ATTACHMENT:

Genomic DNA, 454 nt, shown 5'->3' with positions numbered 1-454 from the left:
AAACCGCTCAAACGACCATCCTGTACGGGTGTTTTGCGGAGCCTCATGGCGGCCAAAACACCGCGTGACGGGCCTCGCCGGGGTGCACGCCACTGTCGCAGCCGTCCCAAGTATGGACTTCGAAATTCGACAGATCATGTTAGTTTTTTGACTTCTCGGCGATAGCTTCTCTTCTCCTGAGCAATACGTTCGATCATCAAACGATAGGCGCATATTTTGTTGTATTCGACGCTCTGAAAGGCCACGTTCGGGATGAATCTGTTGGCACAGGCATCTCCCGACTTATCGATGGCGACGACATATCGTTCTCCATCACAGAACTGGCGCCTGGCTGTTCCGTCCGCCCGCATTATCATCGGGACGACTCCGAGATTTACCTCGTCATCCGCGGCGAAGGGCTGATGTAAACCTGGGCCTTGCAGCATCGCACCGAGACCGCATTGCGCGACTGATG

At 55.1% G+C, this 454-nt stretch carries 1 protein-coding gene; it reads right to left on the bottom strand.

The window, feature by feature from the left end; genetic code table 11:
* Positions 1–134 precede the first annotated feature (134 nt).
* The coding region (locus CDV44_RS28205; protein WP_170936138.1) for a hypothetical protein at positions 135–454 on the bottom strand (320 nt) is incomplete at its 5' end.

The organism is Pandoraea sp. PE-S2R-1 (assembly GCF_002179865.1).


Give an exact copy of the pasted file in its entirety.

Genomic DNA, 454 nt, shown 5'->3' with positions numbered 1-454 from the left:
AAACCGCTCAAACGACCATCCTGTACGGGTGTTTTGCGGAGCCTCATGGCGGCCAAAACACCGCGTGACGGGCCTCGCCGGGGTGCACGCCACTGTCGCAGCCGTCCCAAGTATGGACTTCGAAATTCGACAGATCATGTTAGTTTTTTGACTTCTCGGCGATAGCTTCTCTTCTCCTGAGCAATACGTTCGATCATCAAACGATAGGCGCATATTTTGTTGTATTCGACGCTCTGAAAGGCCACGTTCGGGATGAATCTGTTGGCACAGGCATCTCCCGACTTATCGATGGCGACGACATATCGTTCTCCATCACAGAACTGGCGCCTGGCTGTTCCGTCCGCCCGCATTATCATCGGGACGACTCCGAGATTTACCTCGTCATCCGCGGCGAAGGGCTGATGTAAACCTGGGCCTTGCAGCATCGCACCGAGACCGCATTGCGCGACTGATG

At 55.1% G+C, this 454-nt stretch carries 1 protein-coding gene; it reads right to left on the bottom strand.

The window, feature by feature from the left end; genetic code table 11:
* Positions 1–134 precede the first annotated feature (134 nt).
* The coding region (locus CDV44_RS28205; protein WP_170936138.1) for a hypothetical protein at positions 135–454 on the bottom strand (320 nt) is incomplete at its 5' end.

The organism is Pandoraea sp. PE-S2R-1 (assembly GCF_002179865.1).